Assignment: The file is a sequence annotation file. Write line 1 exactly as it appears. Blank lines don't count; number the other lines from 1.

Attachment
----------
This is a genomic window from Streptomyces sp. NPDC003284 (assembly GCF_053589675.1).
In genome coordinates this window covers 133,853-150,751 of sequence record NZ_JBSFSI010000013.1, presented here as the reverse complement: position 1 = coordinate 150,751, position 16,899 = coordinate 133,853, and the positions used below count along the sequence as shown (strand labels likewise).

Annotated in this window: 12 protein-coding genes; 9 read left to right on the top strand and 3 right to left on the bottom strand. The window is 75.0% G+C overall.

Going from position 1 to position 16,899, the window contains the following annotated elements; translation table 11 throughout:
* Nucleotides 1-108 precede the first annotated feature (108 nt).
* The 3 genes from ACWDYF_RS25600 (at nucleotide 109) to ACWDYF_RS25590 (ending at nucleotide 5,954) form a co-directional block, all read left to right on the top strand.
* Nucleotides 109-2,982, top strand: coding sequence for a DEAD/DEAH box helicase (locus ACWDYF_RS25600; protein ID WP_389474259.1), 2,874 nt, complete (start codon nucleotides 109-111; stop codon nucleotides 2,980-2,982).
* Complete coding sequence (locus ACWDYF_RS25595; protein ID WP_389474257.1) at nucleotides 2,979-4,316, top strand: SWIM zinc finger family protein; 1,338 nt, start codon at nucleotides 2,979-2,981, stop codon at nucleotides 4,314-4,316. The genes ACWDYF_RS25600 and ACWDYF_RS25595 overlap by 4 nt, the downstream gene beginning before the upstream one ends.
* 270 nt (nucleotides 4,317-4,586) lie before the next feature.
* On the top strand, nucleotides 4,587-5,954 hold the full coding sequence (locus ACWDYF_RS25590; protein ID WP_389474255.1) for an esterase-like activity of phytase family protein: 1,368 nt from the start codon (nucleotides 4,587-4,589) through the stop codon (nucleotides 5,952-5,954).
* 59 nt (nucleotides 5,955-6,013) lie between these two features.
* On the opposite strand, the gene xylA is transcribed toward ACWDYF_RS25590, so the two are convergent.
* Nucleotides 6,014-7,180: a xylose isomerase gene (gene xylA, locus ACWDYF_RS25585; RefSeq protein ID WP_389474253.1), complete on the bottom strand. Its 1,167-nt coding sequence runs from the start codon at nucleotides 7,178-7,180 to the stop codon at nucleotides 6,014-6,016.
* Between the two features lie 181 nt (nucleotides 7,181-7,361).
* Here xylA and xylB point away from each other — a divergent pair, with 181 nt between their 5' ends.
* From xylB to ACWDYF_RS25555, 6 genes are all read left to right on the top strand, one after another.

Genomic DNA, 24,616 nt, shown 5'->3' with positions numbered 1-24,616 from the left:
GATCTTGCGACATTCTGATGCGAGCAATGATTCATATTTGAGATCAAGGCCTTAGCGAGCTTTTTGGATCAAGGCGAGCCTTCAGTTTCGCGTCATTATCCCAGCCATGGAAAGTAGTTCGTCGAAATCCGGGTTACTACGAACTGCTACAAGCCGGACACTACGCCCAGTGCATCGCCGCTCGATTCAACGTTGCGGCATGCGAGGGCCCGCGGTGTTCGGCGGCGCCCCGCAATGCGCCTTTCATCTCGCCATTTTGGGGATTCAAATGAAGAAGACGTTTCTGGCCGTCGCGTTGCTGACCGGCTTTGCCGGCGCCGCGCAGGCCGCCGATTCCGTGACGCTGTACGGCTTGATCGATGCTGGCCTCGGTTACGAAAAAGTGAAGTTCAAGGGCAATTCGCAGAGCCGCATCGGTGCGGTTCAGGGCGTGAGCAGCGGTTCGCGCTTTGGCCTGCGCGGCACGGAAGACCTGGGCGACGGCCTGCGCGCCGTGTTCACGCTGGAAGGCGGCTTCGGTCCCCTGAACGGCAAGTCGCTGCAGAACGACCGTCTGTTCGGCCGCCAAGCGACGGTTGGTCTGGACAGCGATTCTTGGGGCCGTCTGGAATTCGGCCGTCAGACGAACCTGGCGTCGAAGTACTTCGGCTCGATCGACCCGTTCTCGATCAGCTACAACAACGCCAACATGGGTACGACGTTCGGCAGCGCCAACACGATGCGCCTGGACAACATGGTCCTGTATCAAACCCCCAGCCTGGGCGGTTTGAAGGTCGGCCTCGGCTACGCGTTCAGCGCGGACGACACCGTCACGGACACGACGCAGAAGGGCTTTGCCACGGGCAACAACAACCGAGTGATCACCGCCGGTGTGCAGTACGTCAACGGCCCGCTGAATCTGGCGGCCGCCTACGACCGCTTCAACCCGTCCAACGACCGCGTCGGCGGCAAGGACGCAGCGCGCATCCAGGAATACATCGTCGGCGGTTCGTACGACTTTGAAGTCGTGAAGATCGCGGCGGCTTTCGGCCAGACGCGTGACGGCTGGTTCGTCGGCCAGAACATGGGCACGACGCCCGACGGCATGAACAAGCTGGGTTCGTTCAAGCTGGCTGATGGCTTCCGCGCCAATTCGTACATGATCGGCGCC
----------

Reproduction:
This is a genomic window from Streptomyces sp. NPDC003284 (assembly GCF_053589675.1).